Controlling the Snowflake Effect on Project Cost

For contract manufacturing projects that aim to produce a product, project cost includes the overall works in design, engineering, manufacturing, quality, project management, and supply chain management. Within each of these categories, work can be divided into many sub-sectors with even more specialty tasks that intertwine with each other. Management teams try to put a budget on the project based on their best estimate. However, there are still many gray areas in the details of each task where decisions need to be made based on skills and best known methods (BKM). Without doing so, this is where the Snowflake Effect can be seen.

A fractal called the Koch Snowflake.

The Snowflake Effect relates to the work of Benoit Mandelbrot, a French and American mathematician, who was apioneer of fractal geometry. He noticed fractals occurring all over nature, such as with a snowflake, and in 1975 coined the term “fractal” to describe these irregular shapes that exhibited self-similar patterns at increasingly small scales. This helped answer the question of what is the total length of all sides of a snowflake. In short, it turns out the total length can be infinite. The result actually depends on how small of a measurement you use. The theory is that the smaller the measurement you use, the longer the total length. In other words, as a snowflake fractal evolves and more and more detail is revealed, the perimeter diverges to infinity, even though the total area remains a measurable finite amount. In applying this theory to project cost management, we discover that the cost of a project can be unlimited too. It all depends on how many details one wants to drill out during the operation.

Here are some examples:

At the design stage, one factor is determining the right cost for a new product in order to maximize sales. To make this decision, there is a cluster of second order questions such as what are the product’s quality requirements, size, style, touch and feel, functions, consumer segments, marketing cost, and so on. After many meetings and a lot of research, there might be a third order of questions—how do you prove or disprove the results of the second order questions? Then, a fourth order of questions ask how to verify the methodologies used on executing those works…This is where a perfect Snowflake Effect is formed. All of these layers of detail have great logical reasoning behind them. However, there is almost no way to stop this type of endless work without a decision maker stepping in at some stage.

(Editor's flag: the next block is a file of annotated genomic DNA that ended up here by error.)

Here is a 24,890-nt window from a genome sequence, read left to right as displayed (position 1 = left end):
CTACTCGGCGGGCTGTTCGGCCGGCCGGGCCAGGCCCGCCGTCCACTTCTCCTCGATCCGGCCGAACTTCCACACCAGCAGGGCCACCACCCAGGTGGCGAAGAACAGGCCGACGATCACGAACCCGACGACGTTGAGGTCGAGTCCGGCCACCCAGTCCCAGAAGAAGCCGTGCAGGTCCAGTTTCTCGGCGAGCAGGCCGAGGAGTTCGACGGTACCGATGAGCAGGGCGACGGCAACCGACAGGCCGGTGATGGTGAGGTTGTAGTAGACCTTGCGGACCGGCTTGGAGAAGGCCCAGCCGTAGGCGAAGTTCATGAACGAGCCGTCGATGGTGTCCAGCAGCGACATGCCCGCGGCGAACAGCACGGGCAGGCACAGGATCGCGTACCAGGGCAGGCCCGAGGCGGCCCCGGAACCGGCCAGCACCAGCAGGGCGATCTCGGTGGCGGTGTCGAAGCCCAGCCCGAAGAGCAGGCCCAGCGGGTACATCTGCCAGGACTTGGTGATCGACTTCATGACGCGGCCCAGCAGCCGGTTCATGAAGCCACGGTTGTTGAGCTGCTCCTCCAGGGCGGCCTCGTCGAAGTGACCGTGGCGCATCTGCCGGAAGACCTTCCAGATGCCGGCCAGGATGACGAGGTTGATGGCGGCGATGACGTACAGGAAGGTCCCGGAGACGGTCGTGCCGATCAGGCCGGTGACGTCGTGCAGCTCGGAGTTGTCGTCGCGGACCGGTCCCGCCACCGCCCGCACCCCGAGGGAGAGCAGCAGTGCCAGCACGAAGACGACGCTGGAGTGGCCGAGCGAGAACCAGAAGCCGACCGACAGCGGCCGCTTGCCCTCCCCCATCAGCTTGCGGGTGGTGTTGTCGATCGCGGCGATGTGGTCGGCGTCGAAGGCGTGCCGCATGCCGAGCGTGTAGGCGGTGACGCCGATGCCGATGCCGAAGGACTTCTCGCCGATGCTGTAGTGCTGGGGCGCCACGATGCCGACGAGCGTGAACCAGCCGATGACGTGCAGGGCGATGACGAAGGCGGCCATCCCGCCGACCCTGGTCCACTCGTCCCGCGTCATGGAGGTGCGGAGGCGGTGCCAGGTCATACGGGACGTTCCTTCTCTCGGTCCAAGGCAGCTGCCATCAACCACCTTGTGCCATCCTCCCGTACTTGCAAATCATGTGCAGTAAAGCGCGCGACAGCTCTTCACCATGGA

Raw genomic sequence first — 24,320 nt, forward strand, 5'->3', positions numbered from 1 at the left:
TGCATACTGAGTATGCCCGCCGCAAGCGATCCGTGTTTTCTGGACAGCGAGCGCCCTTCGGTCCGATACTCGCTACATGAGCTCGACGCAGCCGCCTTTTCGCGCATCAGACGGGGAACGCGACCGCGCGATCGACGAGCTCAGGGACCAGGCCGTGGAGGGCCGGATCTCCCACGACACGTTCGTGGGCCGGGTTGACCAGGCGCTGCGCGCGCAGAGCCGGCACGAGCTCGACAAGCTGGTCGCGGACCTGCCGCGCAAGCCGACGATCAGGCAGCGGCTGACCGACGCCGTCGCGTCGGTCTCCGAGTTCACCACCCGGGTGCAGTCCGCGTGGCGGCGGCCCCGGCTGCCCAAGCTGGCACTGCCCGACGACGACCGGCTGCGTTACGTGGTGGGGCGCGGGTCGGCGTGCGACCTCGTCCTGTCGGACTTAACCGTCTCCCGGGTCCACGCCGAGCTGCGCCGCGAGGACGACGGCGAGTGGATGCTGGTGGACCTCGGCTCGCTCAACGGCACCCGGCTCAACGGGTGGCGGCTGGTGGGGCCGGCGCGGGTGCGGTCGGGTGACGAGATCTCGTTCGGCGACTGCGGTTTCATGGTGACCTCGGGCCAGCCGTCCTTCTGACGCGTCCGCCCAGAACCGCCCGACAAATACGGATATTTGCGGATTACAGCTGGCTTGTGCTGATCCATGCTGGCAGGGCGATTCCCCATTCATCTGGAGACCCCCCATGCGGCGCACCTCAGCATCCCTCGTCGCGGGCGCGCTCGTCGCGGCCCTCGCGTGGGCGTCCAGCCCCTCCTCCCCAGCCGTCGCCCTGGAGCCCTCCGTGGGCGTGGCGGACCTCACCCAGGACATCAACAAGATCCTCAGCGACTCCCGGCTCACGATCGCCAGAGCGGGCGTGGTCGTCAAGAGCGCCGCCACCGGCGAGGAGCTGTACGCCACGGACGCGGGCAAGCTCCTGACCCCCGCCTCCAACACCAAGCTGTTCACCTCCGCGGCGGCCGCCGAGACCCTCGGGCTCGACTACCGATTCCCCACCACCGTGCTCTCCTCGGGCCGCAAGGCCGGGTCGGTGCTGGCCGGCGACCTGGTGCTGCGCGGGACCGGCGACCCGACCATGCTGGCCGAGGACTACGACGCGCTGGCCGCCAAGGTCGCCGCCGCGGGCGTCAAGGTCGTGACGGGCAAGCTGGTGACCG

Another example is the cost analysis of a product. As simple as it sounds, the first order of a product cost analysis spreadsheet usually consists of BOM cost for a certain volume, manufacturing cost, scraps, overhead, and profits. The second order of cost analysis will focus on each item on this spreadsheet, such as one piece part on the BOM list. This will lead to another round of cost analysis to a chip level. Then at chip level, there could be a third round of cost analysis to detail out seasons, distribution channels, tax structure, and even a fab cost analysis. This cost analysis process can keep going on making the workload grow exponentially. If no decision maker puts defined parameters in place at some point, the infinite factor of the Snowflake Effect occurs.

One last example is the root cause analysis of a product quality problem. When a problem appears on a product, in some cases the first order analysis involves looking into possible issues such as the people making the product, the equipment, materials, or methods. QA will collect data to prove or disprove each possible scenario as being the cause of the problem. Second order analysis would further detail each piece of the first order data. Similar questions can be asked such as who was managing the people, how were they trained, or what tool was being used. It could then go further with a third order that might ask questions to determine why things were done the way they were, what instruments were used, and so forth. This is the Snowflake Effect. As long as there is no budget, time, or resource limit, these works can keep on going.

Controlling the Snowflake Effect is a management principle. A decision maker has to step in at the right time and decide when to stop based on his or her assessment (skill and BKM) of the “area of a snowflake” or impact of the problem, versus the “length of all sides” or the amount of analytical work. When there is a lack of this control, people, or even an organization, can get lost in the process. Instead they tend to keep drilling into the details of an issue and forget about the bigger picture, which is the real impact each detail actually has on the project as a whole.

This principle applies to most management issues and even daily life. Missing the management balance between impact and amount of work can cause any small issue to grow to infinity in both time and cost, a type of “smart” failure.